I immediately called my uncle Lennox, who works at T&TEC. Within ten minutes of that call a member of an emergency crew called me for my address, and the men were on the scene less than 45 minutes later. Led by Clive Harradan, the electrical experts returned power to only the lights, advising that we shouldn’t turn on the power to the wall outlets until an electrician had checked and deemed them safe to use. A Cepep crew was commissioned by officials at the Tunapuna/Piarco Regional Co-operation to sanitise the inside of our homes, but since there was no water in the taps there was not much it could do.
It wasn’t until the next morning that the grave reality of the situation hit me. My home, which I always try to keep clean and comfortable, looked like a scene from movie. It was then that I called my mom Norma, held my head and bawled. But not for long, for Joel and my colleague and friend, T&T Guardian’s photo journalist Andre Alexander had already taken to the back yard with spades. In no time they had cleared out all the slush there. A truck borne supply of water from WASA completed the job.
Meanwhile, my two brothers Kenrick and Devon, who were awakened from their beds by my mom and ordered to the scene arrived and began to try to bring some order to the house. Mark, my brother-in-law came with his electrician friend, Nigel in tow, followed by my aunt Justina, her husband Tessie and son Micky. That afternoon when Councillor Barath returned to see how the clean-up operation was progressing, he dared to ask me if I had to pay my workmen/women.
“Not everything is about money councillor. My family and friends have come out to lend their support in my time of need,” I responded with a smile and heart swelling with appreciation. By the time my colleague and friend Bernadette Williams arrived the team had already decided to call it a day, but her mood-lightening manner was welcomed.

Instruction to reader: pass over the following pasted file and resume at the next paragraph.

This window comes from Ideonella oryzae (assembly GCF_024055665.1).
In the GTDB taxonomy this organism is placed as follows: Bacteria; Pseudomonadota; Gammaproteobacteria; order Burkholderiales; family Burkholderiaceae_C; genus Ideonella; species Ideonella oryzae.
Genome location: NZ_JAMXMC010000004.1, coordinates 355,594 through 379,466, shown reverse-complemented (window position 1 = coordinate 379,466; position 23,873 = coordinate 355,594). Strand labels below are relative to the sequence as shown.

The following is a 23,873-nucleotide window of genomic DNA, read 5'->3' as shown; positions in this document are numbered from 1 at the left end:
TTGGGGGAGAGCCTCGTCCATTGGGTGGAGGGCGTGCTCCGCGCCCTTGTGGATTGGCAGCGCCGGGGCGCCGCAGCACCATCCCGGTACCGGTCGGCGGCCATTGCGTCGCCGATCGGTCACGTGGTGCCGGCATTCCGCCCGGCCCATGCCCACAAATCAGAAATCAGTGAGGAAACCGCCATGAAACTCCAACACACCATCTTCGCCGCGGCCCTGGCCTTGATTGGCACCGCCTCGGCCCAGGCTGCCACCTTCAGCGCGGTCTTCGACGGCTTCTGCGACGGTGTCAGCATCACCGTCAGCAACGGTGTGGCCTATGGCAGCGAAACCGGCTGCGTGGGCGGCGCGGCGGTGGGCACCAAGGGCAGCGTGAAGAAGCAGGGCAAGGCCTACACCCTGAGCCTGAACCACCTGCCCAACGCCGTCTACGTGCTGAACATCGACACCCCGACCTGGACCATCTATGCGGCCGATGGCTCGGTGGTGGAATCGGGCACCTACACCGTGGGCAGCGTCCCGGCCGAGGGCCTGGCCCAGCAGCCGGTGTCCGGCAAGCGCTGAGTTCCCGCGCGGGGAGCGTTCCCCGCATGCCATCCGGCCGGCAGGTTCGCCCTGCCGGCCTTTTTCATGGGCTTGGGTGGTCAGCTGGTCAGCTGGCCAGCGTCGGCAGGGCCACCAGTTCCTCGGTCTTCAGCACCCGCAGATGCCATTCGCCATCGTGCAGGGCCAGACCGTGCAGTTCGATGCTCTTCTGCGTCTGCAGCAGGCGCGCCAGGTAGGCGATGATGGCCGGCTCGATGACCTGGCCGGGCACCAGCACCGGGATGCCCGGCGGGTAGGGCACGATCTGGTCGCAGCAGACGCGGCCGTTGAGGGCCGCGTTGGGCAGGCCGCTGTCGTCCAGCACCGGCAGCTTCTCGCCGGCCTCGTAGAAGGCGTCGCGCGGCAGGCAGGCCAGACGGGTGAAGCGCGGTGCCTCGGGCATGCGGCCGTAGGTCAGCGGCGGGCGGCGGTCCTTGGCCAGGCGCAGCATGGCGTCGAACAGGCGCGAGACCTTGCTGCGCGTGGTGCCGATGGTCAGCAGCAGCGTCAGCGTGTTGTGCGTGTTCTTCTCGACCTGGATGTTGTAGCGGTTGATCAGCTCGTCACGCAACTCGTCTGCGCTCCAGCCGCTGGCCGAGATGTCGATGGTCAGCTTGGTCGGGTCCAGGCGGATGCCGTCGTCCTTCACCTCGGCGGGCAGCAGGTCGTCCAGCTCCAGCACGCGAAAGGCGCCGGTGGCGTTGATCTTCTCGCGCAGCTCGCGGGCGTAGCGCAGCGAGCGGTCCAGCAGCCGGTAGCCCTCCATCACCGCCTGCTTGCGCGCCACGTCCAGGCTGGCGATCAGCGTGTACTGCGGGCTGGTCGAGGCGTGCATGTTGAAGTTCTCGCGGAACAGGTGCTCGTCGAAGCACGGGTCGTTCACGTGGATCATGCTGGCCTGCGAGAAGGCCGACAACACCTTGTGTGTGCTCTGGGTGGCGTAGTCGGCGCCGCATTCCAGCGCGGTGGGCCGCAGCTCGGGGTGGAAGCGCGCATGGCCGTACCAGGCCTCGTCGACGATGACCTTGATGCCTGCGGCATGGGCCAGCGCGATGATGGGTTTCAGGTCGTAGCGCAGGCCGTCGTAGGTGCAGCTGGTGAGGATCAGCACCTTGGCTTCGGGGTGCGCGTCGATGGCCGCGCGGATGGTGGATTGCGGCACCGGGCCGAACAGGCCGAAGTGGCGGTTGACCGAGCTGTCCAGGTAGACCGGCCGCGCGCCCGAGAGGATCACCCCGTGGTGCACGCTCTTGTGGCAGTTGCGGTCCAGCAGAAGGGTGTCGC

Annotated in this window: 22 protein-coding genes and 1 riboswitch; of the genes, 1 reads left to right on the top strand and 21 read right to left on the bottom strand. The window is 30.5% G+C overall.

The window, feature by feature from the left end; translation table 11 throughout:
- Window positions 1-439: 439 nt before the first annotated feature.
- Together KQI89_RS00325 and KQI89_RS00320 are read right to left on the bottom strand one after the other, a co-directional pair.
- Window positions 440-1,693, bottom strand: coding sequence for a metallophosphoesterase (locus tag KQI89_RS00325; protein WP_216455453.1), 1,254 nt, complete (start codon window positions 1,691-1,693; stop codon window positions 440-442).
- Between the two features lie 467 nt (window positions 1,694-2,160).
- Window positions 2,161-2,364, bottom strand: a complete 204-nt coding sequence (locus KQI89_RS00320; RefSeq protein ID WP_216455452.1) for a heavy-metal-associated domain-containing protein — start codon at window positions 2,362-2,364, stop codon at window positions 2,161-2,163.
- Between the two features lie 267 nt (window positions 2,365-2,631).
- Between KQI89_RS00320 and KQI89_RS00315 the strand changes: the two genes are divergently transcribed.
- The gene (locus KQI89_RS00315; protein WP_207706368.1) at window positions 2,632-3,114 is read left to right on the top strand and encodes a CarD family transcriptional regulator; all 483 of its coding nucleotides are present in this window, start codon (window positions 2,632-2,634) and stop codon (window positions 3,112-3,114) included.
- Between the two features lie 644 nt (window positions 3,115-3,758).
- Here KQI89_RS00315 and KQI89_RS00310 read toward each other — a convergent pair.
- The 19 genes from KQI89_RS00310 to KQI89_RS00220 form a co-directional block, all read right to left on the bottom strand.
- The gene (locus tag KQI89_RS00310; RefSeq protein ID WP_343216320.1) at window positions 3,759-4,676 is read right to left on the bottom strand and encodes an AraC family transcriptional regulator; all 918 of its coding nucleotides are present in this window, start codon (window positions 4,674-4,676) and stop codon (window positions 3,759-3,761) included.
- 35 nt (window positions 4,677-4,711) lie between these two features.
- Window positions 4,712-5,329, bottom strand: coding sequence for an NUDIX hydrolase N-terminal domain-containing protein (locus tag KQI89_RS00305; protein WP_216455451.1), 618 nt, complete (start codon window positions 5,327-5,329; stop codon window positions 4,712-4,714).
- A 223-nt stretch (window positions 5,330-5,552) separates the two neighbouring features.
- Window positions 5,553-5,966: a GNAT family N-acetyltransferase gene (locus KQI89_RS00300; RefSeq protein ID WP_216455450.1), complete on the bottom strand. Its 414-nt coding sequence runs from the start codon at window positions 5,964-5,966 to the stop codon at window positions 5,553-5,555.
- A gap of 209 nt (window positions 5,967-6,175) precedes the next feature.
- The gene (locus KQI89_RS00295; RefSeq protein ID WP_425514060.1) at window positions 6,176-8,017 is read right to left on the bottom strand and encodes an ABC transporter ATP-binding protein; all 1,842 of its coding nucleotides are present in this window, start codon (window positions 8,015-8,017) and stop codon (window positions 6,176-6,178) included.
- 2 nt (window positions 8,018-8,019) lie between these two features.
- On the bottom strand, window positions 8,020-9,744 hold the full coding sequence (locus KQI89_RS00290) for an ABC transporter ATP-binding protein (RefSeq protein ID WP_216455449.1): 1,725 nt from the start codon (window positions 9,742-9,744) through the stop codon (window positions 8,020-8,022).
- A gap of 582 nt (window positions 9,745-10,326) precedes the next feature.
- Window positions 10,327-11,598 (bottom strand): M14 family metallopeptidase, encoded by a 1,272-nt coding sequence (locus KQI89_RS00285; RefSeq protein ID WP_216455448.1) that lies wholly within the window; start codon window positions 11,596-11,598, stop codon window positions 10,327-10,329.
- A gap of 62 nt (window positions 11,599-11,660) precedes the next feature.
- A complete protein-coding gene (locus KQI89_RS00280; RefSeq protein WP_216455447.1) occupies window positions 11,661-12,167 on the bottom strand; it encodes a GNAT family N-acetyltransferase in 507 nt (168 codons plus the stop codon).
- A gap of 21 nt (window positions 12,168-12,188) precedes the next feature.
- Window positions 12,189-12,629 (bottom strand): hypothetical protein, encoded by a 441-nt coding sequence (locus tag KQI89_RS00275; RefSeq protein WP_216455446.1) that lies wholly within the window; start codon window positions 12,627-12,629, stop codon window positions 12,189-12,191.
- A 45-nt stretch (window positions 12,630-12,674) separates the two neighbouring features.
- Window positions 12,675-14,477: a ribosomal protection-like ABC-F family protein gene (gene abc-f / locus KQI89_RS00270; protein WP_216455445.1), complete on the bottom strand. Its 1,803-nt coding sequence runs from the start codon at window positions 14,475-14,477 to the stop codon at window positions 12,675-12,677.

Early the following morning she was at my door armed with mops, bucket, cleaning products and a baby sitter - her three-year-old daughter Rebecca, who kept Jared out of my hair while we worked. Bernadette, my mom, aunty Justine and I made magic that day. However, I was overly concerned about the overcast skies. The questions resumed their swirl dance in my had head - silent torture. They were somewhat silenced by the arrival of the Regional corporation’s Carol Charles and her colleague bearing gifts of sandbags. While Jared chatted her up and invited her to “stay by us,” her colleague generously put the bags in place for me.
On October 15 my neighbours and I went to the corporation office to file our claims, expecting the procedure to be quite unpleasant, given past experiences with public servants. Imagine my surprise when I found out that Charles, my potential daughter-in-law, was the person we had to see. She patiently guided us through the process and before long we were on our way to continue with the task of trying to repair and restore our homes. The following day she turned up on or doorsteps with members of the Red Cross offering their assistance.
Disasters are always unpleasant and traumatising. It will take time for us replace our things, and the slightest drizzle could send us into panic mode. But I think I speak for all my affected neighbours when I say we’re in an okay place emotionally because of the overwhelming support we received. So, on behalf of the flood victims of Eden Court, Paradise Gardens, Tacarigua I say thank you to all who supported us, physically and otherwise.